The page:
A “completely unacceptable” 40 per cent of Barbadians dig into their own pockets to pay for their health care, placing them at risk of financial hardship, Lecturer in Medical Science at the Cave Hill Campus of the University of the West Indies Dr Natasha Sobers-Grannum has said.
Dr Sobers-Grannum identified this as one of many inequities and imbalances that have led to deterioration in the quality of the delivery of health care here and called for restructuring of the system.
“From a World Health Organization perspective when you have persons paying out of pocket for health care it means that they are at immediate risk of financial hardship. That is problematic and it is unsustainable. If for no other reason, the mere fact that 40 per cent of Barbadians are opting for out of pocket health care, policymakers should be thinking of change,” Dr Grannum said last night as she addressed a town hall meeting in the assembly hall of The Alexandra School in Speightstown, St Peter, which explored ways to sustainably finance the country’s health care system.
She pointed out that in an attempt to correct this challenge to health care delivery, most countries have opted for mandatory health insurance.
The leading academic complained about inequities in the system, which she said had a telling effect on the poor.
She pointed to her research on imbalances based on educational and economic backgrounds and gender biases and how these imbalances impact health care.
“There are persons who cannot afford what is becoming basic investigations. There are persons who would go in with a heart condition and they cannot afford an echocardiogram, for example. If you have money $400 looks like nothing to you, but if you do not have any money $400 looks like a lot. You may have to go on a six-month waiting list. That is our reality and these are the inequities that currently exist in the health care system.
“We are talking about universal health coverage because these inequities exist. Part of the definition of universal health coverage says that not only do we make sure that people do not experience financial hardship, but we have to look at reducing inequities. Actually there should be no inequities. There should be no imbalances in the way we experience in the system. It should not matter if you are a man or a woman. Your educational status should not matter, but it does matter. It is starting to matter in Barbados,” Dr Sobers-Grannum added.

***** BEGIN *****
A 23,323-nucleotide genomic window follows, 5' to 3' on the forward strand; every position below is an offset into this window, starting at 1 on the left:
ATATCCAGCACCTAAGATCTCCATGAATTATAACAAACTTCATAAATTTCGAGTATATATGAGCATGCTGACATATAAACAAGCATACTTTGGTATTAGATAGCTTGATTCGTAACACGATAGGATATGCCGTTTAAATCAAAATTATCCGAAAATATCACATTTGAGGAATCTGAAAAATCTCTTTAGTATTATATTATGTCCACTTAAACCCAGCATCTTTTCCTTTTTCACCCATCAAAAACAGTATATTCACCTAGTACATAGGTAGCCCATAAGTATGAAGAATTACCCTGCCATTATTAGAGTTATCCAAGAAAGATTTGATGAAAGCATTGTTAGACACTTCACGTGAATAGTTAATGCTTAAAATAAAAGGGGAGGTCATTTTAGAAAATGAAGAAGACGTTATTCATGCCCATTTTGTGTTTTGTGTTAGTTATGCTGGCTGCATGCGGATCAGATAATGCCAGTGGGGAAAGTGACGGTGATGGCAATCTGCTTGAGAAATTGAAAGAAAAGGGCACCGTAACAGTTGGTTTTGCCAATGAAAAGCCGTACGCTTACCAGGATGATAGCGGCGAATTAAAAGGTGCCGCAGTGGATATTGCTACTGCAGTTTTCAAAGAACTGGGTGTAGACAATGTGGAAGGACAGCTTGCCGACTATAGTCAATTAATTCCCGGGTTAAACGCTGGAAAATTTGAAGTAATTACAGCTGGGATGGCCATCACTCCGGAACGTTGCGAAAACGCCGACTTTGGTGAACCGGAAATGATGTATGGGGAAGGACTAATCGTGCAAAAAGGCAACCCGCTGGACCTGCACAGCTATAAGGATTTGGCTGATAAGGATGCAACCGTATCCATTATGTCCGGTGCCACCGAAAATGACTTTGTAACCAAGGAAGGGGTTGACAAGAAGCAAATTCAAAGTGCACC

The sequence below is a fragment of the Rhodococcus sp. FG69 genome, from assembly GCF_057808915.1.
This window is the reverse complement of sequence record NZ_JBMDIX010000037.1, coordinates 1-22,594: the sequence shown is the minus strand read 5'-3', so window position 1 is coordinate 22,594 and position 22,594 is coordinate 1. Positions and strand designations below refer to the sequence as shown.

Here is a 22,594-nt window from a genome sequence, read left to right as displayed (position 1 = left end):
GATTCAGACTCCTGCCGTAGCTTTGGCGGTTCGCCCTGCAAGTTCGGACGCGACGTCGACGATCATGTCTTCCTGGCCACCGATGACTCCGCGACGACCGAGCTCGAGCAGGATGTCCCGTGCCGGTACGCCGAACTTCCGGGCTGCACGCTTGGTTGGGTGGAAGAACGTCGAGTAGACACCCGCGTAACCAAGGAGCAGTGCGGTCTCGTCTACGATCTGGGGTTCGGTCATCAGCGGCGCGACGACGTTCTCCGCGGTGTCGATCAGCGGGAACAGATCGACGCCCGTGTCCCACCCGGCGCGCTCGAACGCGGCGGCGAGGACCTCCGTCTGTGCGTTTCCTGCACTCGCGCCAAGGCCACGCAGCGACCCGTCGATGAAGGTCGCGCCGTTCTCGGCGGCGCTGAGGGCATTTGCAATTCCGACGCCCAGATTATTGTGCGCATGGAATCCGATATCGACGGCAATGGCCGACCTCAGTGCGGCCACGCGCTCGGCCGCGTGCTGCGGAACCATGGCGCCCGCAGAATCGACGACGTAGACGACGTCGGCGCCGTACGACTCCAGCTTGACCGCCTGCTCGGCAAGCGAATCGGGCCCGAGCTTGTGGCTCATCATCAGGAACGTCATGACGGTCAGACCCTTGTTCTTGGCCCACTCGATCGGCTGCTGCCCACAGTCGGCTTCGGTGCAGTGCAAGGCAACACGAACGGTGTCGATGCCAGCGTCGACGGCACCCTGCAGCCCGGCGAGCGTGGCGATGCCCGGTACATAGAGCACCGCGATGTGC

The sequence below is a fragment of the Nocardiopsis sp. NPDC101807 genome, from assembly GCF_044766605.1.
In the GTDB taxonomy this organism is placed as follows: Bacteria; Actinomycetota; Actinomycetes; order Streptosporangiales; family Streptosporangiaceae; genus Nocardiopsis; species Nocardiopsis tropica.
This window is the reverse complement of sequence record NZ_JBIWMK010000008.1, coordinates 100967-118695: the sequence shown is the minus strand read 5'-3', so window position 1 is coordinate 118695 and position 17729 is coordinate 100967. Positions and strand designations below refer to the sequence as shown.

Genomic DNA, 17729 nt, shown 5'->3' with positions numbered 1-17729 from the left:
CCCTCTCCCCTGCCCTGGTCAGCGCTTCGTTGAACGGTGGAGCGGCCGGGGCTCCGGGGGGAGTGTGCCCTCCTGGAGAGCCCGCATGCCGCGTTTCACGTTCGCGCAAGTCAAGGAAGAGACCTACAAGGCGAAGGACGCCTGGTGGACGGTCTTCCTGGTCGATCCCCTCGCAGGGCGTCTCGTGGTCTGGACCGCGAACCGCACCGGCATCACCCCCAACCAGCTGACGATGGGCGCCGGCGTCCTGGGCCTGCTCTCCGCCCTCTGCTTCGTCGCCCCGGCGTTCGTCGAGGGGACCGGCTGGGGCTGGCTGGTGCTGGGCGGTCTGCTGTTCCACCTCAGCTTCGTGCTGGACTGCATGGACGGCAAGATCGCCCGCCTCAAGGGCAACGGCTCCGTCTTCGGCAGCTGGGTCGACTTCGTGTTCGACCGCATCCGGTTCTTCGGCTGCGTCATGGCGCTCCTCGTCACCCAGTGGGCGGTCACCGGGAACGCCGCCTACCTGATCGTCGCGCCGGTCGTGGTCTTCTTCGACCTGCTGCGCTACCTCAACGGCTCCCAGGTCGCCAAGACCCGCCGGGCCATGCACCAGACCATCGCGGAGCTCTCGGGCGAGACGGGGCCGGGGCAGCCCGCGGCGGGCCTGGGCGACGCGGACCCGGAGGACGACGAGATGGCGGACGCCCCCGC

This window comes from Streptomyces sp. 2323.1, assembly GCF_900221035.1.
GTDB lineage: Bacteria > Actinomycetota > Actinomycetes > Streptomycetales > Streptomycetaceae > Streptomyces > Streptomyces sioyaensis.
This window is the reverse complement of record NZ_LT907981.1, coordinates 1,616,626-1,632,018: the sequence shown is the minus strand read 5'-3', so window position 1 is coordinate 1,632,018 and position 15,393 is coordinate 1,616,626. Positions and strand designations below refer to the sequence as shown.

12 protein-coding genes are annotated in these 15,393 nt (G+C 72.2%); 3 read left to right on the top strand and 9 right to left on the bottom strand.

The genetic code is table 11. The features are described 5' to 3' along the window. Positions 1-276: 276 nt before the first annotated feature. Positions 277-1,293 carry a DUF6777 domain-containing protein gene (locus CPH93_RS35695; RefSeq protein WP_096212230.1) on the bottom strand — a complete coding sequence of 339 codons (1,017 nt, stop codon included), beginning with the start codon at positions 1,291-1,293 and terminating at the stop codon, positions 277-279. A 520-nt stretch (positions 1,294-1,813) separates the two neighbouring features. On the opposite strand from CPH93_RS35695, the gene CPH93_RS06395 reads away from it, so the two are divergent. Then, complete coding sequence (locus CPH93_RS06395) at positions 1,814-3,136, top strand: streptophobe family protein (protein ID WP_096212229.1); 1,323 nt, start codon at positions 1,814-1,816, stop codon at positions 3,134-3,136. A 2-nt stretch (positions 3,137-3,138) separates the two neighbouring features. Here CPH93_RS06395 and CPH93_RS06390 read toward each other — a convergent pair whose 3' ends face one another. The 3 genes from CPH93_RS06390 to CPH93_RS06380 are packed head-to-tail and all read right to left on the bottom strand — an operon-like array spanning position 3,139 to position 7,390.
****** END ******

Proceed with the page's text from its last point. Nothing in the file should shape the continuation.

The UWI lecturer acknowledged that Barbados had a good health system in place, but contended that in recent times the quality of service offered has left a lot to be desired.
She made reference to “long waiting times” at health facilities and “persistent” complaints of critical pharmaceutical shortages.
“These are areas that speak to quality and we need to improve in these areas. It is in these areas which drive us into insisting that we must look at changing the system.”
Dr Grannum dismissed suggestions that the system simply needed “tweaking”, insisting that it must be restructured in order to eliminate the inequalities and improve the quality of service.
The Ministry of Health has organized a series of town hall meetings to solicit the public’s input as it seeks an answer to the $700 plus annual health care bill.
At one such meeting last week, Director of the Chronic Disease Research Centre at the University of the West Indies, Cave Hill, Dr Alafia Samuels was among those arguing strongly for Government to impose a “fat tax” on overweight Barbadians.
Many participants also expressed the view that the combination of an aging population and rising obesity placed an added strain on the public health care system.
Minister of Finance Chris Sinckler, in an interview with Barbados TODAY, ruled out the proposed “fat tax”, warning that any such move by Government to levy Barbadians based on their eating habits would be “grossly discriminatory”.
However, he did not rule out the possibility that other revenue-generating measures would be imposed on the vital health sector when he presents the upcoming budget.